In view of all this, make every effort to respond to God’s promises. Supplement your faith with a generous provision of moral excellence, and moral excellence with knowledge, and knowledge with self-control, and self-control with patient endurance, and patient endurance with godliness, and godliness with brotherly affection, and brotherly affection with love for everyone. – 2 Peter 1:5-7 NLT

God had promised to sanctify them and He would. But they would have a part to play in the process. Jesus had not only called them by His own glory and excellence, but He was calling them to share in His glory and excellence. They were to model their lives after His. And Peter gives them an extensive, yet not exhaustive, list of Christ-like qualities with which to supplement their faith. These are the “things” to which Peter referred back in verse three.

Peter begins with moral excellence. The Greek word is aretē, and it refers to “a virtuous course of thought, feeling and action” (Thayer’s Greek Lexicon). Faith in Christ should result in a life that mirrors the character of Christ. If we will one day be like Him, then it only makes sense to begin the process now. It should be our greatest desire to emulate His life and mirror His moral excellence in all that we do.

Next, Peter encourages his readers to supplement their faith with knowledge. The Greek word is gnōsis, and it refers to the acquisition of information that can be beneficial to decision-making. In the early days of the church, there was a growing heresy that came to be known as Gnosticism. The proponents of this false doctrine taught that true salvation was based on the discovery of secret or hidden knowledge that was only discoverable by a fortunate few. This “higher truth” was declared to be essential for attaining divine status and achieving spiritual maturity. But Peter was suggesting something altogether different. He was promoting an ever-increasing knowledge of God the Father and Jesus Christ, His Son. The kind of knowledge Peter had in mind was the same that Paul descrived to the believers in Philippi.

I pray that your love will overflow more and more, and that you will keep on growing in knowledge and understanding. For I want you to understand what really matters, so that you may live pure and blameless lives until the day of Christ’s return. – Philippians 1:9-10 NLT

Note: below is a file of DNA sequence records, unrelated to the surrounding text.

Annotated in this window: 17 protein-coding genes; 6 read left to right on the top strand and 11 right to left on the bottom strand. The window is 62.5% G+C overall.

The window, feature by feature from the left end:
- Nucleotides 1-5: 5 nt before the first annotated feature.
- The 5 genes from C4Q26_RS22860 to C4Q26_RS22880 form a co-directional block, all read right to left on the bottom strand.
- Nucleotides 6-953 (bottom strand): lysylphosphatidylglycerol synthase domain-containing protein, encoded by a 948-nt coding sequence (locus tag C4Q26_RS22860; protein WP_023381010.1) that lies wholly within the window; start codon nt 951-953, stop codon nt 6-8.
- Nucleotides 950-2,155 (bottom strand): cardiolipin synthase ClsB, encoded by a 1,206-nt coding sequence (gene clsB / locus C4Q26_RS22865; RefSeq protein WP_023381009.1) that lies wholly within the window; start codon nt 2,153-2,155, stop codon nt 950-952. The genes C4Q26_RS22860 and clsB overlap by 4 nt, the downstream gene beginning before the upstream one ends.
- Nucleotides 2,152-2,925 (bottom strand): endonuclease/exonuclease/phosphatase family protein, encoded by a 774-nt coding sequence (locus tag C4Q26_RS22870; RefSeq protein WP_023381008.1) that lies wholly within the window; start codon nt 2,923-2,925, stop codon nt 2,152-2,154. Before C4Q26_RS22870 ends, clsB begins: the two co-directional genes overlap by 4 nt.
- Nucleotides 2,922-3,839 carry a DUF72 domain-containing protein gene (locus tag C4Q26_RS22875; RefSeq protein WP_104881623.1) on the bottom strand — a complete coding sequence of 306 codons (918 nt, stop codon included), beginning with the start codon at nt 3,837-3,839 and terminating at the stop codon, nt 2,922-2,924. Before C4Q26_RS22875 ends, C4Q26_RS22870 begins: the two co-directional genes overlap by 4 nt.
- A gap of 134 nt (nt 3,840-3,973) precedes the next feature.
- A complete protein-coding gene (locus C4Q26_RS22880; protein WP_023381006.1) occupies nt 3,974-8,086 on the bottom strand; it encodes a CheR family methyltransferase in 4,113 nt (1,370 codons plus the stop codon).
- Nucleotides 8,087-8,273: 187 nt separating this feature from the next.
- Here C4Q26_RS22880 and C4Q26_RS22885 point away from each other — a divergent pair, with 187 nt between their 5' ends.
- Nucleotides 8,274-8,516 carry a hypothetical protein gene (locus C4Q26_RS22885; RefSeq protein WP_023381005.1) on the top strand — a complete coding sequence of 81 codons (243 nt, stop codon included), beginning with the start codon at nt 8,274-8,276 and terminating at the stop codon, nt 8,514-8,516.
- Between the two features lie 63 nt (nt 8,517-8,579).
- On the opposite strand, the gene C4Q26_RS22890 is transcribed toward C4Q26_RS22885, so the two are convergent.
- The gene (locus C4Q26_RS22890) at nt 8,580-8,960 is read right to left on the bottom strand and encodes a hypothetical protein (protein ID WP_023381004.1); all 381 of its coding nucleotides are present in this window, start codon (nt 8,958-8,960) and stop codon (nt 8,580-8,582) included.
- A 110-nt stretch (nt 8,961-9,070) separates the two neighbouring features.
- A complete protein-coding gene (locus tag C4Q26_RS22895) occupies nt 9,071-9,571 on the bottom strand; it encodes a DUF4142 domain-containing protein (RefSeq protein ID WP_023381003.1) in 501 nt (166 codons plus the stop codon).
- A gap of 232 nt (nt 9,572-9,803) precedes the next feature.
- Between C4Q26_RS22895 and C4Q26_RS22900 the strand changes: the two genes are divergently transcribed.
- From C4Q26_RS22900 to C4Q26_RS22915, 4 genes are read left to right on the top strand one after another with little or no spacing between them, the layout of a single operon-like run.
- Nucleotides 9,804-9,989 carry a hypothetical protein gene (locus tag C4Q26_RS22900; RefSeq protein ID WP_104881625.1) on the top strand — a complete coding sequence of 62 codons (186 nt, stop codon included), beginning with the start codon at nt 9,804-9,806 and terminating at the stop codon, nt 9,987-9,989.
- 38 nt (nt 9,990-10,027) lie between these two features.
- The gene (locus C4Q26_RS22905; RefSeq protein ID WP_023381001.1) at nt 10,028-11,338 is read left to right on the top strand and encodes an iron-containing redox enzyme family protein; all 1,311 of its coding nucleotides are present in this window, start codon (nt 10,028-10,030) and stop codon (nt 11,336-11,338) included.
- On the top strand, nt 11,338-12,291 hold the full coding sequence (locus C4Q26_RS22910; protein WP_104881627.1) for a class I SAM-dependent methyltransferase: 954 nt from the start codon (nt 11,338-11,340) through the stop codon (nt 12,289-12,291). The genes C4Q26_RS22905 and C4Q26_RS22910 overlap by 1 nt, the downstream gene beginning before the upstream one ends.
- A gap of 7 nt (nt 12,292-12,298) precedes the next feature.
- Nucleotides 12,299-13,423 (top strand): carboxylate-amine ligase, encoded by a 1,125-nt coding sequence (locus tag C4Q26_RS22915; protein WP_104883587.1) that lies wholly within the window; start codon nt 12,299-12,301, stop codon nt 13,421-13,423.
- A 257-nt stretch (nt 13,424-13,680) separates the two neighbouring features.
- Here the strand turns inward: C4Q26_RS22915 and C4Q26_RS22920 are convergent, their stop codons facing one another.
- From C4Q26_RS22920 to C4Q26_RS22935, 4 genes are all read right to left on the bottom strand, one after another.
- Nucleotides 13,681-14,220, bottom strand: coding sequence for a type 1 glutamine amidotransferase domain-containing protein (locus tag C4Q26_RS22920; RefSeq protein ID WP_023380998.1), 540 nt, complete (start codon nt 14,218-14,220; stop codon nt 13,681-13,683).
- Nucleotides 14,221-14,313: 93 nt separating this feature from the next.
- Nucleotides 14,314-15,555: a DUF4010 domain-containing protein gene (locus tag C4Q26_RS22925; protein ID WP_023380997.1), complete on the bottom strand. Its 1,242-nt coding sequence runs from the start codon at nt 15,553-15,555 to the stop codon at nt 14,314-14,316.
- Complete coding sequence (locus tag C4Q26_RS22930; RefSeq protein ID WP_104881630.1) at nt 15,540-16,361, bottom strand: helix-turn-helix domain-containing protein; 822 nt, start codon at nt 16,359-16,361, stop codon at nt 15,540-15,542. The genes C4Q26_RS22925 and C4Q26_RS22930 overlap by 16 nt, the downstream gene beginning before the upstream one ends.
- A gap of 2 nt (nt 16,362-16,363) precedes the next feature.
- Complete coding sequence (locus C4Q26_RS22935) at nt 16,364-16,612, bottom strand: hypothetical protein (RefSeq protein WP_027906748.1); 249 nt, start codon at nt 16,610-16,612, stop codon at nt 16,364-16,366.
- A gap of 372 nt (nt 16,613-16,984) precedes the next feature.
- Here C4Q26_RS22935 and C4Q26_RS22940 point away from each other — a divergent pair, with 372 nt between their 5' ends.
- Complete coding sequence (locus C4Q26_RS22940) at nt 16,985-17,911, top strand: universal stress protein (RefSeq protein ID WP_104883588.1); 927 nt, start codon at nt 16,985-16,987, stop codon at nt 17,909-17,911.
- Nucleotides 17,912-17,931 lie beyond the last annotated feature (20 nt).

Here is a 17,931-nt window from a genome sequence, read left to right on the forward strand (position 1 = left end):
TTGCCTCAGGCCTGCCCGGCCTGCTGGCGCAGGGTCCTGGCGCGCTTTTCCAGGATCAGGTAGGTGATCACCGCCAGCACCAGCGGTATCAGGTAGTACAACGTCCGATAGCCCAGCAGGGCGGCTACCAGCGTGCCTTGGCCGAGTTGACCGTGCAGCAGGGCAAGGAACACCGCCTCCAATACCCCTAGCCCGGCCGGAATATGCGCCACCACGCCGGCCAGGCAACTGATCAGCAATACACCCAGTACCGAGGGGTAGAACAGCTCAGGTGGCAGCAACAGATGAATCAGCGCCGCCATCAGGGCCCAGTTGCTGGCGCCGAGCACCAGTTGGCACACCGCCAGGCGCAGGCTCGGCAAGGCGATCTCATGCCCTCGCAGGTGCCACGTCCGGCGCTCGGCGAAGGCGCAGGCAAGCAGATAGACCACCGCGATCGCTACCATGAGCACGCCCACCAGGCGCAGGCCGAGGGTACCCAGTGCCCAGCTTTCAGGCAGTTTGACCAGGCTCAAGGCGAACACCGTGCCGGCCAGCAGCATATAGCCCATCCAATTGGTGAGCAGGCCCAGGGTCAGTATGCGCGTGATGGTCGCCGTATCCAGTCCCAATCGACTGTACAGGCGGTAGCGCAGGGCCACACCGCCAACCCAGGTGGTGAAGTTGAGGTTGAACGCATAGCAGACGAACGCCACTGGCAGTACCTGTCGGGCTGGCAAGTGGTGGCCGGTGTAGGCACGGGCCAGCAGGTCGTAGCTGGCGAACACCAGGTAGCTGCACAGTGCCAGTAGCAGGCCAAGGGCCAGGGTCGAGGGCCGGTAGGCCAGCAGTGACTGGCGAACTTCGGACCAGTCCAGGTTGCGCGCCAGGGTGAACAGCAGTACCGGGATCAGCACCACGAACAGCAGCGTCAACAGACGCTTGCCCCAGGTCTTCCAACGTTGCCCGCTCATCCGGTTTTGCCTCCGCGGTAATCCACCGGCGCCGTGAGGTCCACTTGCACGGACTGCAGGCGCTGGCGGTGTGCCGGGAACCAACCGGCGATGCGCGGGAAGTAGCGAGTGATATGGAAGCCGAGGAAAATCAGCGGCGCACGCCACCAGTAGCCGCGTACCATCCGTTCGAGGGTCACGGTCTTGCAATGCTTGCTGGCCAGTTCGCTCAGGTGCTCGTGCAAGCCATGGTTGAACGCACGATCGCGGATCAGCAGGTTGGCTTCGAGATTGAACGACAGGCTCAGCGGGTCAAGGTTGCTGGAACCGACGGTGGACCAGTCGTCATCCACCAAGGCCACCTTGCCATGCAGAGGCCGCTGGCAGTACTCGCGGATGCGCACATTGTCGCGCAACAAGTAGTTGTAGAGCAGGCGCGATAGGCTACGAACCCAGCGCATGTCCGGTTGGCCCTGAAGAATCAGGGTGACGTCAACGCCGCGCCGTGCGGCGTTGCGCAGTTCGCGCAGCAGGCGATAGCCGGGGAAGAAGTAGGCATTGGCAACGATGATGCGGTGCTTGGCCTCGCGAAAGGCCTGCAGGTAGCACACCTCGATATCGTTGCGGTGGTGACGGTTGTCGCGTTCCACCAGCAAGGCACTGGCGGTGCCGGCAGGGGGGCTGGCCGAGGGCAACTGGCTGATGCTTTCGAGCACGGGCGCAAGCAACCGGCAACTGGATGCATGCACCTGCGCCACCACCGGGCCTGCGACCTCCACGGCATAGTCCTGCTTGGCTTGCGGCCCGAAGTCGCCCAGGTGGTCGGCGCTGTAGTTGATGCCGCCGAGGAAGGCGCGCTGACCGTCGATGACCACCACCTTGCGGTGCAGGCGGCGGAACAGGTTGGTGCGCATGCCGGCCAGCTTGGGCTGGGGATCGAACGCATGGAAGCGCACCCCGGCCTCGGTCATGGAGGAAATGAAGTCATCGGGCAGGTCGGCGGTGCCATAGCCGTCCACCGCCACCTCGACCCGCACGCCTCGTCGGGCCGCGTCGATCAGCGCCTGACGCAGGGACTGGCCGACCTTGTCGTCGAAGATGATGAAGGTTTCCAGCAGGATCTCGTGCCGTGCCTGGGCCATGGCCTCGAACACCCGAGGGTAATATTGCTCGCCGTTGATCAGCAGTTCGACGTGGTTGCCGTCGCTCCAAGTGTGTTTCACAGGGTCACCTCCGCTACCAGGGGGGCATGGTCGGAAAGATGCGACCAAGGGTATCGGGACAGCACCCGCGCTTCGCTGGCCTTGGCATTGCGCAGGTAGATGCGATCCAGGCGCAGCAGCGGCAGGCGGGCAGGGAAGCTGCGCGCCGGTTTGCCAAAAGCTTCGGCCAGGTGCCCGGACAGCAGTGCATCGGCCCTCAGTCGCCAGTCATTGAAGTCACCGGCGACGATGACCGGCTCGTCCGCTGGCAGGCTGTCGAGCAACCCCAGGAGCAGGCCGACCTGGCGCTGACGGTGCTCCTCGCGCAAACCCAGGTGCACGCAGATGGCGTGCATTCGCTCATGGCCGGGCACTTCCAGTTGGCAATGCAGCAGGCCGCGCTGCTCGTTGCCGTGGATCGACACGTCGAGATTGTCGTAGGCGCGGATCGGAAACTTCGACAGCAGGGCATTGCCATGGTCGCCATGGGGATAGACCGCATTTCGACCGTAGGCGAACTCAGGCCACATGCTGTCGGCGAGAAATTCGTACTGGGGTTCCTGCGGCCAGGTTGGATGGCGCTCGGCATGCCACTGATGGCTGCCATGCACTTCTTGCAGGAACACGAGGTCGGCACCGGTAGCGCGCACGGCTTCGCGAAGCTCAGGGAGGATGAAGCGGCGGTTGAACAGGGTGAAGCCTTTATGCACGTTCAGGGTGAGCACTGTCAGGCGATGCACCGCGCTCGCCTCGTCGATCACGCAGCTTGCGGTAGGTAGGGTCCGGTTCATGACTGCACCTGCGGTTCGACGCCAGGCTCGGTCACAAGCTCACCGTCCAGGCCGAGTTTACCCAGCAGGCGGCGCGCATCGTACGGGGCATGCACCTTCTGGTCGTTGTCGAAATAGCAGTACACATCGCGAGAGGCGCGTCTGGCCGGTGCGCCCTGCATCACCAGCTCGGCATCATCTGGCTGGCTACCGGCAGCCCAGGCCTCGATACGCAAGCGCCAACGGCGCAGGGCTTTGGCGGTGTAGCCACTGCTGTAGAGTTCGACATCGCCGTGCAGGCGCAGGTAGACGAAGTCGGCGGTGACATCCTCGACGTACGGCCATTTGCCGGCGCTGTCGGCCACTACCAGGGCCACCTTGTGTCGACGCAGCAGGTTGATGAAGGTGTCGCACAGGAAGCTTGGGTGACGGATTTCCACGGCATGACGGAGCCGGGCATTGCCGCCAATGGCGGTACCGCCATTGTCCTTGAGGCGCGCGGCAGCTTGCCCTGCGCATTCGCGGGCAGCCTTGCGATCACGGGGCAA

Next, Peter adds the quality of self-control (egkrates), which is “the virtue of one who masters his desires and passions, esp. his sensual appetites” (Outline of Biblical Usage). One of the false teachings that had infiltrated the early church was dualism, which taught that the spirit was essentially holy, while the physical body was impure and defiled. This dualistic approach to life made allowances for ungodly behavior in the “body” because it didn’t matter. It propagated the idea that anything done in the body, even the grossest sin, was actually meaningless and, therefore, permissible. But Peter clarified that, for the Christian, there was no dichotomy between spirit and body. The new nature they had received by virtue of their faith in Christ was to be evidenced in every area of their lives.

And their visible exhibition of self-control was to be marked by steadfastness (hypomonē). In Greek, this word carries the idea of constancy and unswerving perseverance. According to the Outline of Biblical Usage, it is “the characteristic of a man who is not swerved from his deliberate purpose and his loyalty to faith and piety by even the greatest trials and sufferings.”

Peter knew that his readers were facing increasing opposition and oppression for their faith in Christ. And even when they did what was right, they would suffer for doing so. That is why they needed to persevere in spite of the adversity they would face. And when they did, they would be following the example of Christ Himself.

But if when you do good and suffer for it you endure, this is a gracious thing in the sight of God. For to this you have been called, because Christ also suffered for you, leaving you an example, so that you might follow in his steps. – 1 Peter 2:20-21 ESV

Suffering for the sake of Christ was part of their calling. But perseverance in the face of suffering would require godliness (eusebeia). And Peter used the life of Christ to describe exactly what this looked like in his first letter.

He committed no sin, neither was deceit found in his mouth. When he was reviled, he did not revile in return; when he suffered, he did not threaten, but continued entrusting himself to him who judges justly. – 1 Peter 2:22-23 ESV

Patient endurance will show up as godly behavior – that which reflects the character of God. And it is based on a desire to honor and please God through our actions.

According to Peter, one of those demonstrations of godliness would be brotherly affection (philadelphia). It was essential that Christians exhibit a demonstrative and distinctively different love for one another. It was Jesus who said, “Your love for one another will prove to the world that you are my disciples” (John 13:35 NLT). Their love for one another was to be tangible and visible. It was to set them apart from the rest of society and provide living proof that God had transformed their hearts and lives.

But Peter adds one more essential and non-negotiable attribute: Love (agapē). This takes the concept of love one step further. Here, Peter is highlighting a love that is unbiased and non-partial. It goes beyond filial or familial love. This is the kind of love that Jesus described in His Sermon on the Mount.